Tyrone Willingham Press Conference Quotes
Oct. 16, 2001
On keeping the team's focus after Saturday's loss:
'As a team, it's fairly simple. We lost one football game, and if that's the only game we lose then it's not a bad season. The truth is though, is that we really have to focus and concentrate because Oregon has a heck of a football team. They are very good, very explosive offensively and probably the most balanced team we have faced this year.'
On traveling to play in a hostile environment in conference play:
'They haven't lost at home in a while, but they have been beaten at home and fortunately sometime in that past we were one of those teams to beat them at home. So, they can be beat. If you play better than Oregon, you win and if you don't...'
Talking about adjusting from last week to the next:
'The number one thing is eliminating mistakes. There are always going to be mistakes in a football game- there isn't one team that doesn't make any. Washington State definitely made some mistakes last weekend. You have to make fewer mistakes than your opponent and not make critical mistakes that turn into points. If we do make a mistake, then someone has to step up and rectify that mistake.'
On Oregon quarterback Joey Harrington:
'I don't know if you stop a quarterback with his talent, skill and ability to be successful. There are things we hope we can do to slow him down, but the first thing to remember is that it's not just Joey Harrington. If it was just him, it would be a real simple process. You have to focus on the team and the structure and all the things they have put in place that make them a good football team. They have a great quarterback and two running backs that are great players. Their wide receivers are outstanding players who are also very good at making plays.'
On the success of running back Brian Allen so far this season:
'Brian Allen, in my formula of looking at players, hits right on the mark. The first thing you like for a player to be is tough and he is a tough young man, in terms of intelligence and how he anticipates plays during a football game. What he's really added to his package, in my opinion, is the ability to become more instinctive. Each year he's continued to grow and he looks more faster and explosive this year than any other. I think it's the experience, the maturity, and the learning of how to play the game that he's advanced on each year.'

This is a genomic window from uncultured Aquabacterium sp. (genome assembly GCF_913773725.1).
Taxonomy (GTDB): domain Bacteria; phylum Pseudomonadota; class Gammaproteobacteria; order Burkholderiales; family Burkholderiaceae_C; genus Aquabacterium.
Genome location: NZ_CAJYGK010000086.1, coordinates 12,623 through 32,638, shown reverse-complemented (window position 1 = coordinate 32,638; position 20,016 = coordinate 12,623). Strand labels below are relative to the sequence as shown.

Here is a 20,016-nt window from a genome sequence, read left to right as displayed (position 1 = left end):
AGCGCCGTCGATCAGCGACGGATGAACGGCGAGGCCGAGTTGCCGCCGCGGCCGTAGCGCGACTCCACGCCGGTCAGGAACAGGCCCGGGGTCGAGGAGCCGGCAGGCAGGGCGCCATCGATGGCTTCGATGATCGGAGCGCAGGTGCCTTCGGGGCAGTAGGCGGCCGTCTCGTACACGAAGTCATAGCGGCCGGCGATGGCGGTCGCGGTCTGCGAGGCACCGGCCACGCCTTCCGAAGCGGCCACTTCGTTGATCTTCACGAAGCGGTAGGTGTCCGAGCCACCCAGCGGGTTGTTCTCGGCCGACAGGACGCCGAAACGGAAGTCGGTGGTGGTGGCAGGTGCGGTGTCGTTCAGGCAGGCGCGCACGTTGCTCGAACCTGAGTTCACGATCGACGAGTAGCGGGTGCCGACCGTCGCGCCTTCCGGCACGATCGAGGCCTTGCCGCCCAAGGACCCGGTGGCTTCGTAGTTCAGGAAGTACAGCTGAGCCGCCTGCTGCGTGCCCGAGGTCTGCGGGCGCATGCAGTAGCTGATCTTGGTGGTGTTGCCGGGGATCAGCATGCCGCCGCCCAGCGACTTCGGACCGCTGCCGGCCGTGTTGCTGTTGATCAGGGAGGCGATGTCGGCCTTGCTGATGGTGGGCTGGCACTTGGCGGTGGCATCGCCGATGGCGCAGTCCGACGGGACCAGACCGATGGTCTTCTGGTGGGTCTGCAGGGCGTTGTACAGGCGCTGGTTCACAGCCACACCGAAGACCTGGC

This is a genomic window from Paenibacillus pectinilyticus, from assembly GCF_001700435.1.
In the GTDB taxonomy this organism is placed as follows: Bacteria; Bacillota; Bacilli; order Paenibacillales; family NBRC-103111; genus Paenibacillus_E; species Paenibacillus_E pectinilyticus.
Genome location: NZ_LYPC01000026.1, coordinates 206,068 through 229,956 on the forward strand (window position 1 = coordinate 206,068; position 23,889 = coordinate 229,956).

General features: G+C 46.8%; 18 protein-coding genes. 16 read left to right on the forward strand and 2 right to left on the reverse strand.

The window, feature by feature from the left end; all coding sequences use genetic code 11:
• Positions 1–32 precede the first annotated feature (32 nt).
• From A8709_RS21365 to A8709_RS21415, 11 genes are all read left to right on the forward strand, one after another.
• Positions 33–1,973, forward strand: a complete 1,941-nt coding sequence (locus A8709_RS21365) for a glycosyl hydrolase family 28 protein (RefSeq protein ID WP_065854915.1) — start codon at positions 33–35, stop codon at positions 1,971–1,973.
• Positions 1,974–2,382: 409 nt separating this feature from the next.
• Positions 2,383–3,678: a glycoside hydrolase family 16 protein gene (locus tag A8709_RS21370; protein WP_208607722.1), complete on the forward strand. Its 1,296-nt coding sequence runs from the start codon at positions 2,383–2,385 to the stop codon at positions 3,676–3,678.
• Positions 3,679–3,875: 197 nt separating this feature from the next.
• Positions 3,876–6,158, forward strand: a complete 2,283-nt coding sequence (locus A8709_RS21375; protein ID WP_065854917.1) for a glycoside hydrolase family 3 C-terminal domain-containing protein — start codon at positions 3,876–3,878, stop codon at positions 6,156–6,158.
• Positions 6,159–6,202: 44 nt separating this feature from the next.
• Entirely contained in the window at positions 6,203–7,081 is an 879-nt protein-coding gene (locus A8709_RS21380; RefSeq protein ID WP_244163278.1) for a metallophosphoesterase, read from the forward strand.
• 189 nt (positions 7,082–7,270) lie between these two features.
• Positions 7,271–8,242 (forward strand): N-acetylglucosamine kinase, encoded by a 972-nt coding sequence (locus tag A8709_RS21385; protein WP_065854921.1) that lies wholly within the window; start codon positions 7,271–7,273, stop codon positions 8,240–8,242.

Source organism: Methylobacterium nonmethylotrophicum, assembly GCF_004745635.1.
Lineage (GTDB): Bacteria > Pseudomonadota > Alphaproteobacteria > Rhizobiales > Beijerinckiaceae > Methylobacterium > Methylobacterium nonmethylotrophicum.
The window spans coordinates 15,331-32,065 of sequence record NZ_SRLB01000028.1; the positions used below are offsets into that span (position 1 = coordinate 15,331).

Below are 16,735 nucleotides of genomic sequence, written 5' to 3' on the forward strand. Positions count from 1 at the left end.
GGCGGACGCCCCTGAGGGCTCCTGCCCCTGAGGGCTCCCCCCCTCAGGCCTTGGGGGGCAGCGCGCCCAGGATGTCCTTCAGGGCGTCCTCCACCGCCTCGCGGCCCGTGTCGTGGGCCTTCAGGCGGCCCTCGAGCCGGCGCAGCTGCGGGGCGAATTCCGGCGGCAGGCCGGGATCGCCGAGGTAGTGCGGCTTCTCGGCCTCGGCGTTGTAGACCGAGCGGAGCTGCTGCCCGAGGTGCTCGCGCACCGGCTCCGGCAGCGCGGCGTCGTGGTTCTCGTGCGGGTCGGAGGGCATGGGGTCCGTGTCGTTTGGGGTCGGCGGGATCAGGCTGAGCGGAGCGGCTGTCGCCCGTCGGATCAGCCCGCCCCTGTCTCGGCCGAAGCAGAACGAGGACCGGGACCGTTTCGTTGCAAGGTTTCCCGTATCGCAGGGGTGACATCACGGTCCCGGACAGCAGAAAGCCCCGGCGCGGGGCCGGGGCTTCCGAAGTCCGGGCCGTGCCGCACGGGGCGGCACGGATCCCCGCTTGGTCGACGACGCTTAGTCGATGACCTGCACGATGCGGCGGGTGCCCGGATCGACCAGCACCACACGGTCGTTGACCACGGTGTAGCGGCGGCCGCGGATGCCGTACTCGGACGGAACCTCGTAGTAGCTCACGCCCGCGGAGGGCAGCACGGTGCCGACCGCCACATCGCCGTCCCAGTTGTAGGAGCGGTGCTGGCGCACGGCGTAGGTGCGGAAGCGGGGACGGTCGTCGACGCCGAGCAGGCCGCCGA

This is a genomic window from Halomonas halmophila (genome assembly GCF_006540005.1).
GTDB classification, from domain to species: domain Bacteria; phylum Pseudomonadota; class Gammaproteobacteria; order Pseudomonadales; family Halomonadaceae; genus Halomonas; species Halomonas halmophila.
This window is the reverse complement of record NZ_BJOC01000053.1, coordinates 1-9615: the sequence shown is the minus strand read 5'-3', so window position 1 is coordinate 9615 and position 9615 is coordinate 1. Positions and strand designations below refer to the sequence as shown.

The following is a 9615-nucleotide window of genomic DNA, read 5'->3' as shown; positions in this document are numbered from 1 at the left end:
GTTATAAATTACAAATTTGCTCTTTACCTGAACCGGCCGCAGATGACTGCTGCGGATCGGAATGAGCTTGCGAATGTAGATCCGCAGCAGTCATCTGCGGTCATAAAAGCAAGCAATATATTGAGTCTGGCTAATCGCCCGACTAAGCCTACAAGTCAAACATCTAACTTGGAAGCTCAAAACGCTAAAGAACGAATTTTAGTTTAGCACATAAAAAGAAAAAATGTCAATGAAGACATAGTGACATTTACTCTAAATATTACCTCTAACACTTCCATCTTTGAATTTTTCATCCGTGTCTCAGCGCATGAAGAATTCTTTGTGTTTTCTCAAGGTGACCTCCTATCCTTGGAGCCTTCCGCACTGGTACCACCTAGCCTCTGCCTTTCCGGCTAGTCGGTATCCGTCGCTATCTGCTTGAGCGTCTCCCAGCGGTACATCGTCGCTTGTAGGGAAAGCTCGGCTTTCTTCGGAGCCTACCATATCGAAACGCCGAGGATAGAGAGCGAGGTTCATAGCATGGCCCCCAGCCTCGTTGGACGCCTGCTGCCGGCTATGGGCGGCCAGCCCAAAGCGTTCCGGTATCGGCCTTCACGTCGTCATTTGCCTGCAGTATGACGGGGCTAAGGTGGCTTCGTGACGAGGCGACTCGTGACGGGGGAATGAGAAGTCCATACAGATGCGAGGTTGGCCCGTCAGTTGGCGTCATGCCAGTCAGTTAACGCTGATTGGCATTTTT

Talking about the artificial turf surface at Oregon:
'Obviously, it's different. Having not been on it, I can't tell you of any similarities compared to other fields that we've played on. They made a very conscious decision based on price, durability and we'll see how it works out. We're not going up there anticipating any problems. The only thing you can do is prepare, and let's go up there and play the game.'
On not having played Oregon in a few years:
'It becomes a little less familiar because you don't have the year-to-year. We've seen them play last year, but you just don't go as intensely in terms of your preparation.'
Talking about the TE position in Oregon's offense:
I look at the tight end as being a very timely element of their offensive attack. They use the right moment to integrate him into their system and in a lot of cases, it's made for big plays. I've seen that more over the years from watching them compared to just what they're doing right now.'
On the label of an 'instinctive' runner used to describe Brian Allen:
'I think 'instinctive' means you know how to utilize all the resources around you as a runner. I think Brian, along with many high school runners when they come in to college football, run fast and run hard especially if they have speed. But that's not the real essence of a great running back. A great running back understands speed, but also understands tempo and placement. Placement of offensive linemen, placement of receivers, and awareness. I think he's continued to grow and this season you're seeing a real growth in Brian Allen.'
Talking about the different styles of Stanford running backs, Kerry Carter and Brian Allen, and whether or not it has become an advantage:
'I think it always does, because now you have to adjust. That's the game of football. When you start making your opponent have to adjust , hopefully now you have the advantage.'
Comparing Oregon's offense and defense:
'I don't know if there is a certain weakness but the strength of their football team has really been their offense which has kept their defense off the field. I think that's really a great thing to have when your offense can put up points and your defense doesn't have to play a great deal. They've got great coaches over there and I think their defense will play real well.'
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